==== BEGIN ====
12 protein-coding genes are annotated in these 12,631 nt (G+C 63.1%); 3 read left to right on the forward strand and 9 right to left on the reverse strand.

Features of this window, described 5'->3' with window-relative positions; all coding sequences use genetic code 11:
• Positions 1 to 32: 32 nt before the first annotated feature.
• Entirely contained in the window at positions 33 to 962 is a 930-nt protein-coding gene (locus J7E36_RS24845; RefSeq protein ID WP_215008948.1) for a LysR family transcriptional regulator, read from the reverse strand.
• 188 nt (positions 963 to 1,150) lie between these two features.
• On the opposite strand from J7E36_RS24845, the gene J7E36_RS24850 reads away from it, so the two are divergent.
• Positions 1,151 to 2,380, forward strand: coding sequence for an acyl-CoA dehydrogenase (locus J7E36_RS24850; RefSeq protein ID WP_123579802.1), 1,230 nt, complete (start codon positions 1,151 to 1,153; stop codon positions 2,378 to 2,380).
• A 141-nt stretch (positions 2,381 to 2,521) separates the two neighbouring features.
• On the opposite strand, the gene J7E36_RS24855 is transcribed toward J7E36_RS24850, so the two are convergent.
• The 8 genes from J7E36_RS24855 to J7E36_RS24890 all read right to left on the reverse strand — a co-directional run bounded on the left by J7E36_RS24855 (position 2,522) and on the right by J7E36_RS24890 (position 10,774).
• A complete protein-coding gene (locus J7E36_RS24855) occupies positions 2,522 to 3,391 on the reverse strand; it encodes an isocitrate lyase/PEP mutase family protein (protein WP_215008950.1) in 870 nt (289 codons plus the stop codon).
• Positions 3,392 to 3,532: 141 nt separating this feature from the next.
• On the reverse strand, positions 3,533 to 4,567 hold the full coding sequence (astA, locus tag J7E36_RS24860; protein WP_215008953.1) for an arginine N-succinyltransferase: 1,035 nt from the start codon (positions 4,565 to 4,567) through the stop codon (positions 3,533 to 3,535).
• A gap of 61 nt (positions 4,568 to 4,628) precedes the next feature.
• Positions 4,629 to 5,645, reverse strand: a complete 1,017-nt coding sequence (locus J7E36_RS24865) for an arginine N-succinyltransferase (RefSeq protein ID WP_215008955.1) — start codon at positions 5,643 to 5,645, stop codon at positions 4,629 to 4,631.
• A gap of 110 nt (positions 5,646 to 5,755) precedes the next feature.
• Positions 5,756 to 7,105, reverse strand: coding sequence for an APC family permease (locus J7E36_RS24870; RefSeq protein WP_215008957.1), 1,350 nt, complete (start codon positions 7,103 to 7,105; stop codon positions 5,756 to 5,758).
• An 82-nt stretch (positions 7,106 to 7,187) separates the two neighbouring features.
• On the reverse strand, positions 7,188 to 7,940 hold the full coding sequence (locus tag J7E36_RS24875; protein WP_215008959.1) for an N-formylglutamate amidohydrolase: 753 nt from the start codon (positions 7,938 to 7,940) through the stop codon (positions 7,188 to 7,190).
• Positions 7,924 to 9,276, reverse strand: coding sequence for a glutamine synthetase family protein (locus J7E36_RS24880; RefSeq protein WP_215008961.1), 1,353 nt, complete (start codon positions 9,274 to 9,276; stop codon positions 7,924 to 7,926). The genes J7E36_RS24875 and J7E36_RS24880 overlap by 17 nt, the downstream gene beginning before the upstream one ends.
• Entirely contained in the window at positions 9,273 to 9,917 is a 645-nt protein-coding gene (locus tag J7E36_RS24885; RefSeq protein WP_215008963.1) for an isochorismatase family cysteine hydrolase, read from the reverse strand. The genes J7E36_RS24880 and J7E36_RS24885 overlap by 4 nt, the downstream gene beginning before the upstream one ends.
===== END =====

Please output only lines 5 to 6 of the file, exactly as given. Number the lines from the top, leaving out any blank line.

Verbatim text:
• 188 nt (positions 963 to 1,150) lie between these two features.
• On the opposite strand from J7E36_RS24845, the gene J7E36_RS24850 reads away from it, so the two are divergent.